The implants are inserted using local anaesthesia, as an outpatient treatment. During the procedure, the oral surgeon prepares the concerned section of the mandible (makes a cut on the gum), drills a hole in the mandible and then places the implant in this hole. After inserting the implant, he stitches up the gum. The patient gets antibiotics and analgesics. The stitches are removed after 1-2 weeks; afterwards, the implant heals and grows together with the bone under the recovered mucous membrane of the mouth.

The process of recovery

After inserting the implant, several months must pass until the implant ossifies, which means that the bone cells practically grow into the microscopic pores on the surface of the implant. This ensures the stable position of the implants so that they can later endure everyday bite pressure without getting damaged. This process of osseo-integration takes around 6 months in case of both the upper and the lower mandible. In the meantime the implant heals covered under the gum.
After complete recovery, tooth replacement (bridge, crown or a complete denture) can be prepared and secured.

Preparation of the denture

When the recovery time has passed, the implants are revealed from under the gum. This does not require another operation as only the screw in the implant has to be freed by making a tiny cut on the mucous membrane. The neck-head parts, or abutments are then screwed into the implants and they will later bear the crowns. From this point on, the procedure is more or less the same as in case of traditional dentures built on natural teeth.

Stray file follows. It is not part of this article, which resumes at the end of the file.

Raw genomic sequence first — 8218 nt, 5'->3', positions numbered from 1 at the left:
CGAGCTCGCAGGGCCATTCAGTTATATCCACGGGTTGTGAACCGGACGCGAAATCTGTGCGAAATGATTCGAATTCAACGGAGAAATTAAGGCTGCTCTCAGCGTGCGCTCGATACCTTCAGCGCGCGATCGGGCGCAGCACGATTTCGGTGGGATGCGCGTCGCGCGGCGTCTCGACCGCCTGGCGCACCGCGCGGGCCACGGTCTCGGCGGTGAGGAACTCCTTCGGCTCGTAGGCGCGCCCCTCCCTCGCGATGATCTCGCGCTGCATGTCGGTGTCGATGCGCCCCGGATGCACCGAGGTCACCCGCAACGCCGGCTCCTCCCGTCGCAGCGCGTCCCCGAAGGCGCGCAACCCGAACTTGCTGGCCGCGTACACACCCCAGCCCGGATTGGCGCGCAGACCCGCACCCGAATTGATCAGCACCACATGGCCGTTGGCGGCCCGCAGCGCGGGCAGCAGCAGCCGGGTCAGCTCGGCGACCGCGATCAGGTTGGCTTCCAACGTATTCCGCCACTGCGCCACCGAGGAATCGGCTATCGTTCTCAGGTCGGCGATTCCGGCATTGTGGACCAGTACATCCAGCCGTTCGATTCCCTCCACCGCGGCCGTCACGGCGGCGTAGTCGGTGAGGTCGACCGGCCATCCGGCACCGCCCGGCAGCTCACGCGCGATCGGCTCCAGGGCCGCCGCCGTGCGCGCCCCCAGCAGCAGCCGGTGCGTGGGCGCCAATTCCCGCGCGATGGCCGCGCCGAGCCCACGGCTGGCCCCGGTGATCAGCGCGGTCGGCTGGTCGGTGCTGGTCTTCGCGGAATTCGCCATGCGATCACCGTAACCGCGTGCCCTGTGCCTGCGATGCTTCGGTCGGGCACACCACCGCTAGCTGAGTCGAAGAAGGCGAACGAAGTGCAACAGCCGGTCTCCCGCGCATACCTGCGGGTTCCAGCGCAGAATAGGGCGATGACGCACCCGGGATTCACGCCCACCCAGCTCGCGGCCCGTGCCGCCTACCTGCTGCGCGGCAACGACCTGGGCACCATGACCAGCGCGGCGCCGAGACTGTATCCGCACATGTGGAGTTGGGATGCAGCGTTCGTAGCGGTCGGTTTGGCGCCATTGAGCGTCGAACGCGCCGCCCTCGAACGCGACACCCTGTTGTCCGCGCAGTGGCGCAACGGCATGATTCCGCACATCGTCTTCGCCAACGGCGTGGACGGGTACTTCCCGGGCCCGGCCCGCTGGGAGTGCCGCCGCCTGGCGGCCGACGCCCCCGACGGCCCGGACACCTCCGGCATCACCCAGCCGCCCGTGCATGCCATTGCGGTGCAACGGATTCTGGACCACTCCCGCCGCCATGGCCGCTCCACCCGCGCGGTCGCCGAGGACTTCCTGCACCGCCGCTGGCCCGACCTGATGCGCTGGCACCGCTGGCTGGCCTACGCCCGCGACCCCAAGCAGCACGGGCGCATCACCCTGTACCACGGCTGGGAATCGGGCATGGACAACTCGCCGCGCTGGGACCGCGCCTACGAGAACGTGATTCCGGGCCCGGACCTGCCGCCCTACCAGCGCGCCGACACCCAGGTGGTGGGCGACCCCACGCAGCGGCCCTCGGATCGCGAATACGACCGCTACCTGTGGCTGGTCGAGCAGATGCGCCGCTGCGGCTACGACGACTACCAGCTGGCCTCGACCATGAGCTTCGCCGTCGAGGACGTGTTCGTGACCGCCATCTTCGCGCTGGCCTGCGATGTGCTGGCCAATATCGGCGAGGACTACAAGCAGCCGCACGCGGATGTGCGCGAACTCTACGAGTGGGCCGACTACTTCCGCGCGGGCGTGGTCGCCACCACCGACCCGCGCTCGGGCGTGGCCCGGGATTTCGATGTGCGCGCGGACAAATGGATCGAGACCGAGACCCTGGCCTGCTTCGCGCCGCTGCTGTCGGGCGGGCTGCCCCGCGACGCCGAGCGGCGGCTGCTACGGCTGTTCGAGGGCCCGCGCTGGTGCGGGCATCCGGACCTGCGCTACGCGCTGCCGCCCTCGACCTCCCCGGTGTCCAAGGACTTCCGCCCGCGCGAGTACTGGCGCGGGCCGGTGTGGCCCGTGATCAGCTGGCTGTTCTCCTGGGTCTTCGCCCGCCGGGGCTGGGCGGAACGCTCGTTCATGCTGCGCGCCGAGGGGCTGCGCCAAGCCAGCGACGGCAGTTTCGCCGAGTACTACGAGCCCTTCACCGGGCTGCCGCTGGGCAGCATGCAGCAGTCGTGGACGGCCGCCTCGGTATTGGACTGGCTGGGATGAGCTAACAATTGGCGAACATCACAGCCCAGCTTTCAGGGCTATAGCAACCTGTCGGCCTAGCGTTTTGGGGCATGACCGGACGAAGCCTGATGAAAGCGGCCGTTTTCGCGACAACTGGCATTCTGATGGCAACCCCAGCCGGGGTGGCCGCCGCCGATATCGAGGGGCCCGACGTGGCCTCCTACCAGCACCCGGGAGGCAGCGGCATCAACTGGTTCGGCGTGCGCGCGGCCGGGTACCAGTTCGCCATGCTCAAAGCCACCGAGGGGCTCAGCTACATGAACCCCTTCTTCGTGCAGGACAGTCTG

How long does the treatment take?

The length of the treatment may depend on the number of implants and the necessity of bone replacement.

The days following surgery

It is practical to place cold compress on the operated area in order to reduce swelling. The patient may not eat until the effect of the anaesthetics wears away. Coffee, tea, alcohol, smoking and hot, spicy food are to be avoided for at least one day. Oral hygiene, as well as disinfecting gargling will be especially important on these days. One should not forget about the prescribed medicine and the analgesics, if necessary.

Lack of teeth after implanting the artificial tooth roots?

If the implants are placed in the front section of the mouth, the dentist has a temporary denture or bridge made so that the patient will have teeth in the meantime. In case the patient has a complete denture, he can wear this during the whole recovery period.

Successfulness of the implantation

The implantation can be regarded successful if there is no sensation of pain or foreign body; there is no inflammation around the implant, which is not loose and the X-ray images do not show that the bone tissue becomes sparser around the implant. The term 'successful implant' thus largely refers to long-term successfulness, which is true of 90-95% of all tooth implantations. Nowadays the number of failed implantations has been minimised, partly due to the fact that if an implant is rejected - for whatever reason - it can be followed by another, successful implantation. As a result, we can say that unsuccessful implantations are very rare today.